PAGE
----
“It’s a scary-looking administration,” said Scott Courtney, executive vice president of the Service Employees International Union. But he said the “Fight for $15” campaign that began with retail and restaurant workers is not giving up. “You are going to see a lot more opposition and a lot more people taking part.”
Besides the hourly wage, some workers say an issue is they can’t get enough hours. The share of people working part-time because that’s all they can get remains at recessionary low levels, according to research by Penn State professor and the University of Illinois’ Project for Middle Class Renewal senior research analyst Lonnie Golden, published by the Economic Policy Institute. That level is nearly 45 percent higher than it was in 2008, fueled by a few industries like the retail sector.
Maria Coates, 20, of Elizabeth, New Jersey, works about 35 hours a week at a mall-based clothing store, but would like more hours to make more money.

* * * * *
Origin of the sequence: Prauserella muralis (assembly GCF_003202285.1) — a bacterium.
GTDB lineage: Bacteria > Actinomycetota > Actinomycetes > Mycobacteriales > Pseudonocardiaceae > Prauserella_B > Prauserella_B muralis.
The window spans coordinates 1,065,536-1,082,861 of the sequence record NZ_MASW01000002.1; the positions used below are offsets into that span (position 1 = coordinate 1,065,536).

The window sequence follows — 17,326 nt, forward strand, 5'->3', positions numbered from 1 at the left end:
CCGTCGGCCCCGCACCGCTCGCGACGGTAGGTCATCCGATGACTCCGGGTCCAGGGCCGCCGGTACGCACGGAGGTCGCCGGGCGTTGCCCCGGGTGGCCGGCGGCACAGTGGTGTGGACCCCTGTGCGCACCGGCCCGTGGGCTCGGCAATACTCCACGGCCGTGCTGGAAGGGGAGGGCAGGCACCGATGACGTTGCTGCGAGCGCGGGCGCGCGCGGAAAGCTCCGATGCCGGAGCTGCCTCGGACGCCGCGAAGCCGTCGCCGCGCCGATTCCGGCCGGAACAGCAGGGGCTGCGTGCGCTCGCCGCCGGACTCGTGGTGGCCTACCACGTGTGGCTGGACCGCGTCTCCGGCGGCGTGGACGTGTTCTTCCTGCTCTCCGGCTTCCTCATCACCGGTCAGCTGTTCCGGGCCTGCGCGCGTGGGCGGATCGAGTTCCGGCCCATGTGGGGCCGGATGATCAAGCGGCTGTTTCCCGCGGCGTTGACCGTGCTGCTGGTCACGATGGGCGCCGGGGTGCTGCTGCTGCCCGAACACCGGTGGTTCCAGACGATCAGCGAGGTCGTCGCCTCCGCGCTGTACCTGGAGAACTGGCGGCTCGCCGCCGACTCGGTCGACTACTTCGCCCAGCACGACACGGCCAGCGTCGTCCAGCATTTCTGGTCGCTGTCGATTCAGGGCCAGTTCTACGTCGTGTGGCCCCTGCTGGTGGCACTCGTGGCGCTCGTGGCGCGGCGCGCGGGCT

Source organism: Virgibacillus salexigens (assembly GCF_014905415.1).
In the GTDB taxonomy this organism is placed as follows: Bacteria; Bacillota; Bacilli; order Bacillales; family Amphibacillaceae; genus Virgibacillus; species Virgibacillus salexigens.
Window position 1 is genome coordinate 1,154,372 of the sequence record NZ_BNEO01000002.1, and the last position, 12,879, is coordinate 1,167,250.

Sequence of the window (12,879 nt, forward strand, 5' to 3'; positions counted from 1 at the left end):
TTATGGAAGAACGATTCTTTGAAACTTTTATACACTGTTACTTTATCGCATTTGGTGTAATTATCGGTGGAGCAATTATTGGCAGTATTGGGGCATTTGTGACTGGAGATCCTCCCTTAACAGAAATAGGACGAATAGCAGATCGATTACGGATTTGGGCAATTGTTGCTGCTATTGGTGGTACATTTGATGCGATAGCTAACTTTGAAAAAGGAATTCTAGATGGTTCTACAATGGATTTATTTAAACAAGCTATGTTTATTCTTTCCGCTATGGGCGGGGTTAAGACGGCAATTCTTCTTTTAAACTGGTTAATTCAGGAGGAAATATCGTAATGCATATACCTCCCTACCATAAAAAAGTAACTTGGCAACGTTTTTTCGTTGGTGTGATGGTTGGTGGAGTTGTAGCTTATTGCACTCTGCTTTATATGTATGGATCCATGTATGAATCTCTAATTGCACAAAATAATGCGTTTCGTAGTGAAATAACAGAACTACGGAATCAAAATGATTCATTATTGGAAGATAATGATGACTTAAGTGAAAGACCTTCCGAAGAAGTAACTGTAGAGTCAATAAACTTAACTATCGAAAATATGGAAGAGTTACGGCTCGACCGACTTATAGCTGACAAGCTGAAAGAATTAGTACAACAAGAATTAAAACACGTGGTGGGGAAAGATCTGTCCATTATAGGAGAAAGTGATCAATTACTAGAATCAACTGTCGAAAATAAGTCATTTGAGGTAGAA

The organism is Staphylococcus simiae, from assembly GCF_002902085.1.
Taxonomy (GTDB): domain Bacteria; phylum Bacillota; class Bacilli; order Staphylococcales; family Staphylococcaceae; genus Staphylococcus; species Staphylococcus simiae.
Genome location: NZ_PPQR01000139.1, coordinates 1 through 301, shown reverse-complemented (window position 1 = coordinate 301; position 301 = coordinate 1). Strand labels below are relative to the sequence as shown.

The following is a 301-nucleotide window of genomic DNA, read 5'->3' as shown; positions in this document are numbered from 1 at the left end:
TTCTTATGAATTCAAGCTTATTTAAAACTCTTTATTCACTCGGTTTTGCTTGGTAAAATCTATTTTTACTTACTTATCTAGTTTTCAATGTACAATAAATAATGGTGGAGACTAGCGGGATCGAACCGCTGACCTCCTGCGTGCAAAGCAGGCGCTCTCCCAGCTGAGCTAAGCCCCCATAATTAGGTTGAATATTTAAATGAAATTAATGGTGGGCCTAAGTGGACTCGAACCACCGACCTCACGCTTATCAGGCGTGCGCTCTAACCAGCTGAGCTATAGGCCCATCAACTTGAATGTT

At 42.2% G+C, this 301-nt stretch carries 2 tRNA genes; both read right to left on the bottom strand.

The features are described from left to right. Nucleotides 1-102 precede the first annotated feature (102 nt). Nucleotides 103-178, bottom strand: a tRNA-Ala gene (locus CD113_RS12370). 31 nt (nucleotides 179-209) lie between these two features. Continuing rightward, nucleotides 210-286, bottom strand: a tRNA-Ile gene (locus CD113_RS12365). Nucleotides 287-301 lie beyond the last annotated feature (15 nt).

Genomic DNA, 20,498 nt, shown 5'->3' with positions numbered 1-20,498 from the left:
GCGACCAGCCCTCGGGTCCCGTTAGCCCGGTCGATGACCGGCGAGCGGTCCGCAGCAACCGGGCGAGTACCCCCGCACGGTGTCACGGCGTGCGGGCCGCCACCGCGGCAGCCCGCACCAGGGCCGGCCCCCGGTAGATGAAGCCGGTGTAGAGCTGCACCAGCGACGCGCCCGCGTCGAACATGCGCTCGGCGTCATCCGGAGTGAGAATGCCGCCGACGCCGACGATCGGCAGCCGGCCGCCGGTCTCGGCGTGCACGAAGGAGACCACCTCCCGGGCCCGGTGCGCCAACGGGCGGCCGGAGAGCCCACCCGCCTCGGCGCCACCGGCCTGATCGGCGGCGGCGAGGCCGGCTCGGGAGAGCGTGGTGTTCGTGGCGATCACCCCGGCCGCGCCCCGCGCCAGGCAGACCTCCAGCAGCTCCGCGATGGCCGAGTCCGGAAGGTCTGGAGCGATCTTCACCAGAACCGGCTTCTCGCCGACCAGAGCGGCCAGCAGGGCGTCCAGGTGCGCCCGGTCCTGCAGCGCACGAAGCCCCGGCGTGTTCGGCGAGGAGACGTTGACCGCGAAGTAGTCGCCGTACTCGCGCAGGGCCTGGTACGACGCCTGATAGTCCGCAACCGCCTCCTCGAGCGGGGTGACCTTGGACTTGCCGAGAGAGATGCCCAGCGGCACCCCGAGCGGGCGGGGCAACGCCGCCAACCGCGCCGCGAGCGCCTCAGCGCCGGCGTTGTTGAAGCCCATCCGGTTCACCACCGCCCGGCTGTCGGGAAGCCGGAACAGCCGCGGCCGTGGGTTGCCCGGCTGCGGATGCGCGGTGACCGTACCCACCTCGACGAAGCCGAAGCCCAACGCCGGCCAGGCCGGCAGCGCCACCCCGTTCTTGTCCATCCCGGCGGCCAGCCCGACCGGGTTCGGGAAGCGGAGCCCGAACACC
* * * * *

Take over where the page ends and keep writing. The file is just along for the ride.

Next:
“I wish I could shop for my mother, my grandmother and my sister,” said Coates, who plans to spend $50 for the whole family. More than that, she’d like to be able to afford to study accounting. “What I really want is to go to school so I can get a better job.”
After rent and rising health care costs, some workers find there’s not much left. Allen says of the $1,260 per month he takes home, more than half goes toward rent. After food, Wi-Fi, phone and utilities, he has about $310 per month for any other needs. He doesn’t have health insurance and recently paid $100 to fix an abscessed tooth – the equivalent of about ten hours of work.